In the section ‘Local/General’, Glastonbury writes wittily of Sydney’s eastern suburbs and a love affair (and the confluences between), and does so both with tenderness and ironic detachment. The second, untitled, poem in this sequence, adapts the ‘looking out of a window in Sydney’ genre, being a non-transcendent study in closeness and distance and the ways our senses of these are mediated by technology:

wedding cake island wavers
a parallax, moving like alternate blinking
a crumbling cursor my triceps kayak towards

Glastonbury’s style favours the rapid logic of association and this is especially evident in the sequence ‘Triggering Town’ – which first appeared in Jacket #27 – whose poems read like ‘rushes’ both in the sense of a speedy plunge into an elsewhere and in the cinematic sense of a raw take. The sequence borrows its form partly from Michael Farrell’s series ‘living at the z’ in that the poems incorporate fragmentary quotations which are set in smaller type, the source of which is credited beneath the text. These poems are the most capacious in the book. Like Farrell’s sequence, they are mostly unpunctuated and the copulae are often dropped; to some degree the effect is to ‘liquefy consciousness’ (in Gig Ryan’s memorable phrase, writing of Farrell’s poems); however their voice is often more public. The interior, questioning voice of some of joanne burns’ prose poems (thinking of her personal, essayistic poems in the 1980s collection Blowing Bubbles in the 7th Lane), and the super-flat effect and cool regard of many of John Tranter’s poems (the sonnets of Crying in Early Infancy, for example) might be earlier analogues to Glastonbury’s style here. grit salute has a complex relationship with Gen-68 poetry and poets, both honouring and grating against the inheritance. Something of this is apparent in the wry self-mockery in the later poem ‘A Forest’: ‘What sort of poet are you anyway? V.V. came here for the cheap heroin and you haven’t so much as chewed paan.’ More pertinently, the poems in ‘Triggering Town’ make use of the ‘thick description’ methodology of ethnography, and the denkbild or thought-image, best evidenced in Walter Benjamin’s ‘One-Way Street’ – a work referenced in the poem ‘Riverina Sharps’. That the sequence turns an ethnographic eye towards Glastonbury’s home town inevitably means the poems will deal with nostalgia. They do so forgivingly yet with a speed that seems to deny its taking hold. To take a detail from one poem, ‘Aren’t We’:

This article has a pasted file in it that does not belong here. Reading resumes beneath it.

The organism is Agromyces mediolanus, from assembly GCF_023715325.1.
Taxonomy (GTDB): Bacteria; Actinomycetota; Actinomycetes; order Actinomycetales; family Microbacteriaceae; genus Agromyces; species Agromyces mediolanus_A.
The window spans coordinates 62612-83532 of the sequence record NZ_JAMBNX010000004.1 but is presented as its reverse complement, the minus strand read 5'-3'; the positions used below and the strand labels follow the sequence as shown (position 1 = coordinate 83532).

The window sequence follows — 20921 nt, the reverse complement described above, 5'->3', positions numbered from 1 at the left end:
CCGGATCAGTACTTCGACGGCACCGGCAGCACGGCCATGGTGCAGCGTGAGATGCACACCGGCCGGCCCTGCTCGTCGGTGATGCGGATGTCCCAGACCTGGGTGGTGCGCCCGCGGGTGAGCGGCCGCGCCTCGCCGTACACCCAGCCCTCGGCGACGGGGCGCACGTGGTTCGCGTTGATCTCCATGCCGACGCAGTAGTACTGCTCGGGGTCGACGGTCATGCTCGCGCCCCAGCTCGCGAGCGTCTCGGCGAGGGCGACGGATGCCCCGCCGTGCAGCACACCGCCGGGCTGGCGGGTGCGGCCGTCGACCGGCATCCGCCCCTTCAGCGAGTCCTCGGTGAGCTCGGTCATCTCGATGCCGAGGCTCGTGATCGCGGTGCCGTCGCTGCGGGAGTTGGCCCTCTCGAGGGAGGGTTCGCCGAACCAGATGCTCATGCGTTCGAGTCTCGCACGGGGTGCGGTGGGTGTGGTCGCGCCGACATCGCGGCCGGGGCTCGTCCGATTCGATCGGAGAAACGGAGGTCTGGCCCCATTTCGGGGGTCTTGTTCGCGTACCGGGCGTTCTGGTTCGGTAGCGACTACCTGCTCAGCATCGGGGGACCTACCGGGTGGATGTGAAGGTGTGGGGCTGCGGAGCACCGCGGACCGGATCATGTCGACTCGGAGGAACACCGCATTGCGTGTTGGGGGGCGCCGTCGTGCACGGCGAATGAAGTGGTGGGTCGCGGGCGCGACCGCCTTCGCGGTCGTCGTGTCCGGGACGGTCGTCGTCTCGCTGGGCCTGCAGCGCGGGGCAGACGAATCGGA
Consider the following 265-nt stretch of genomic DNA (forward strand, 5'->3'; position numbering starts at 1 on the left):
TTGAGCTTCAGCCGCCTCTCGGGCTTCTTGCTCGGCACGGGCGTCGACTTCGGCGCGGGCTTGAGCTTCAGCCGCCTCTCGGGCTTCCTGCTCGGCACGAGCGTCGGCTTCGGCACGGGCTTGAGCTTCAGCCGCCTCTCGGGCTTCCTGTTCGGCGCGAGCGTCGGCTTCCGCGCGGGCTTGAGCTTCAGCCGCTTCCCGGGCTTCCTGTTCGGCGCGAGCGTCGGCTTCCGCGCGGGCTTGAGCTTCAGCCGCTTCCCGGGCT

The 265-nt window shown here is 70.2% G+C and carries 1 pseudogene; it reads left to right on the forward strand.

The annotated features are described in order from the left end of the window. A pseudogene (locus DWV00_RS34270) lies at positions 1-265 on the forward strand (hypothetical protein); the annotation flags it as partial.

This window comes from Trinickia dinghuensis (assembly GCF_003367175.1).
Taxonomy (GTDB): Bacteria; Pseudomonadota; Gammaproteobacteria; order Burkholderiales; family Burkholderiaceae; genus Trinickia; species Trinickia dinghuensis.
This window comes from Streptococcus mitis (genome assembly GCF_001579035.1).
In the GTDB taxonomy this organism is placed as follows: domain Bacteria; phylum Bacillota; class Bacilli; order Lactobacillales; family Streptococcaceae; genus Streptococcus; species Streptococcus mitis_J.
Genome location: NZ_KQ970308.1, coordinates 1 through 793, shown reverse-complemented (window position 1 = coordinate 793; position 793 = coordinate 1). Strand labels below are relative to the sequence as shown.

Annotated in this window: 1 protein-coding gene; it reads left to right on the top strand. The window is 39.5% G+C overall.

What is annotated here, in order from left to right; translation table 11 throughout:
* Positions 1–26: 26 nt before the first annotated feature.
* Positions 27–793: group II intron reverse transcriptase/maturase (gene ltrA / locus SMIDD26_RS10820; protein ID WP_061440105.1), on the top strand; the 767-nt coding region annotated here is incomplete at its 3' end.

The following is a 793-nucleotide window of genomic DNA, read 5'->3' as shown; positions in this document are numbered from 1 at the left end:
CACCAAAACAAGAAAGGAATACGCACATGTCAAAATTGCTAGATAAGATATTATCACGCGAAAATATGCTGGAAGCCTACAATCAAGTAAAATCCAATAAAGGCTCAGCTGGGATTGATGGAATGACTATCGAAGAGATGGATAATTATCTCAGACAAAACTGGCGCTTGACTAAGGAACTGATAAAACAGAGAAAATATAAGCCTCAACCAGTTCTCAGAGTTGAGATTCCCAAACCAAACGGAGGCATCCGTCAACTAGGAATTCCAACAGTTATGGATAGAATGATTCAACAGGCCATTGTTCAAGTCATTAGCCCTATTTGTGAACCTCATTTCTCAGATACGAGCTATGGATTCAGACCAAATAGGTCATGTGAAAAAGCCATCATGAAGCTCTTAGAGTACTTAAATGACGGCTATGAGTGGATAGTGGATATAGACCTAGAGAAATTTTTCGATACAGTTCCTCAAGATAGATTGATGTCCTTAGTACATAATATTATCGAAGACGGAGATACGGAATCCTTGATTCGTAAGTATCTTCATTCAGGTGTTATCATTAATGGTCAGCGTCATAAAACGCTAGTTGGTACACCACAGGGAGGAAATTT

... i want ‘ashmont aces' in felt letters on a t-shirt
toranas still pulling up at jubilee park and the trots (well
below the picnic races in social stature but higher than the
dogs) in every year above me at school there were girls
i've never seen surpassed for sheer nicotine style
they don't dye hair like that anymore ...
  1. ‘One Way Street’, One Way Street and Other Writings, Translated by Edmund Jephcott and Kingsley Shorter, Verso, London, 2006, p. 45
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About Tim Wright

Tim Wright currently lives in Melbourne where among other things he reads and writes poems and is researching a thesis to do with contemporary Australian poetry.